You’ve probably heard by now that Breitbart.com fell for a satirical story about Paul Krugman declaring bankruptcy. When called out for it, they deleted the story without comment. But as Charles Johnson points out, when the Washington Post fell for a story from the same satire site, the Breitbartians took enormous glee in hammering them for it — and for only posting a correction.
In a blog post snarkily titled “Sarah Palin’s plan to reach ‘millions of devoutly religious people’ through al-Jazeera,” Parker used the Web pages of the once-legendary Washington Post to spread the incredible news that Palin had joined Al-Jazeera. This news was then used by Parker as the basis for a piece of left-wing smuggery that ripped Palin for being so desperate to stay relevant.
There was only one problem: The story of Palin joining Al-Jazeera is, duh, 100% false. Parker fell for an “Onion”-style satire published at the parody website The Daily Currant…
But never one to let facts get in the way of a good Narrative, the “we-meant-to-do-that” Post merely added a correction, changed the headline to “Sarah Palin tries to stay relevant,” scrubbed the Al-Jazeera references (the original post can be read here), and still ripped Palin for, uhm, being so desperate to stay relevant.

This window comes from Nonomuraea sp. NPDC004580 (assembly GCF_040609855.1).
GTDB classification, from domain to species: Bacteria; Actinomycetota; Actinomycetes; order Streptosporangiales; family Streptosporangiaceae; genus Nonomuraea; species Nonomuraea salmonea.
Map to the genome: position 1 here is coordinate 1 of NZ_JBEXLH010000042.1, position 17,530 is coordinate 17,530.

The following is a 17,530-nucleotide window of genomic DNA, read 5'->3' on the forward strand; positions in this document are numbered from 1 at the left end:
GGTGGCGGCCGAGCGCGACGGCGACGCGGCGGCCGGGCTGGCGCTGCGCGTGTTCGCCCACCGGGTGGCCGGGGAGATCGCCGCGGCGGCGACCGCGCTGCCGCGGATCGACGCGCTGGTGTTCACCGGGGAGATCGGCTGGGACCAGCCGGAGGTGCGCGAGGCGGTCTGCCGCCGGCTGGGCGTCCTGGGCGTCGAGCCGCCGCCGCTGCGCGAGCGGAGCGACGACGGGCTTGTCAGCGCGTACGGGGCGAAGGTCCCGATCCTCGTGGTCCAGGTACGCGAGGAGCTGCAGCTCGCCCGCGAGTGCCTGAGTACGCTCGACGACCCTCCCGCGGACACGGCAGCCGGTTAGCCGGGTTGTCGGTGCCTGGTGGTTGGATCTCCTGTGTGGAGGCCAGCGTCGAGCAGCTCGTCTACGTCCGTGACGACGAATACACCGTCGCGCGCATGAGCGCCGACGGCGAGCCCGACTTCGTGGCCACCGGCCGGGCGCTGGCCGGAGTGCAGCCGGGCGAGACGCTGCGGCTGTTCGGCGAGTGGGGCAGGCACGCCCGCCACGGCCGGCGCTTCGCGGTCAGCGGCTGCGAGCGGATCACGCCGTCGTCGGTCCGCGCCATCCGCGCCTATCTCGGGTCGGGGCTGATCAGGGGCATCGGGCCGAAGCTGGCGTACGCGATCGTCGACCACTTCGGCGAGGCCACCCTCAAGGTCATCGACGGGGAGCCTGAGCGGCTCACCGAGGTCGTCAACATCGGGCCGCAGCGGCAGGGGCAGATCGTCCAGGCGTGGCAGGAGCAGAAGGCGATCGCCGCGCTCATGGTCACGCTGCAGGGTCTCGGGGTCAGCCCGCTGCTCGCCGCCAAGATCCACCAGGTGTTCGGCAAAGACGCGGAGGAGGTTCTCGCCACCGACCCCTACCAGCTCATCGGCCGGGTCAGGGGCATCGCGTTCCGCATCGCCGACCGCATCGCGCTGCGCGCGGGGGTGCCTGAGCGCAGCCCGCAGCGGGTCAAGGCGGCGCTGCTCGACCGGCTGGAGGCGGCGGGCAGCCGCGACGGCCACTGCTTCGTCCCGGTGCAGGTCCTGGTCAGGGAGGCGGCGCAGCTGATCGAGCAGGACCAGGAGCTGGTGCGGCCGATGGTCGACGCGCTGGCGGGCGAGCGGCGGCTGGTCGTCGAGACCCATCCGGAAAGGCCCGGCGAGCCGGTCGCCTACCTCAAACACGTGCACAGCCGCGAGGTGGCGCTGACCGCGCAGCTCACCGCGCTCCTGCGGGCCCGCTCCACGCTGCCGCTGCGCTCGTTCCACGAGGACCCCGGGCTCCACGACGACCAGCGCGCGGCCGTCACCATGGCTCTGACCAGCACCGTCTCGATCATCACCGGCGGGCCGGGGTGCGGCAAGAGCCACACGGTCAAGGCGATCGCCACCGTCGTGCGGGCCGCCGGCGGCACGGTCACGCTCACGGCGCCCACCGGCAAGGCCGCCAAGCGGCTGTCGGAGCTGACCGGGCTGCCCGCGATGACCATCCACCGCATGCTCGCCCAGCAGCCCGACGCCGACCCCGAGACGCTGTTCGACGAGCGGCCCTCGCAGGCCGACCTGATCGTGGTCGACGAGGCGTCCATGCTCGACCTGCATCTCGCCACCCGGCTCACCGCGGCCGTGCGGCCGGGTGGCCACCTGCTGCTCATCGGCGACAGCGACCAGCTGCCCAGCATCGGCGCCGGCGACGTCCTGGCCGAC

If Parker had a shred of self-awareness, integrity, and dignity, she would have changed the headline to “Too Good To Check,” and under it posted an essay about how shallow, smug, bitterly angry partisanship can blind you to common sense.
But that would require having a soul to search.
I’m sure he will apply the same standard to the website he works for and hammer them for making the same mistake and then deleting the post without a correction or a comment at all, right? Right? I’m sure he’ll be criticizing his own bosses for their lack of self-awareness and integrity and pointing out that they fell for a fake story because it fit their narrative (or, as he put it, “Narrative” — I have no idea why he thinks that word should be capitalized), right? Yeah, I didn’t think so.
And Krugman’s response was pitch perfect:
On Friday I started hearing from friends about a fake story making the rounds about my allegedly filing for personal bankruptcy; I even got asked about the story by a reporter from Russian television, who was very embarrassed when I told him it was fake. But I decided not to post anything about it; instead, I wanted to wait and see which right-wing media outlets would fall for the hoax.
And Breitbart.com came through!
Now, if you’ll excuse me, I have to go give a lavishly paid speech to Friends of Hamas.
Well played, sir. Well played.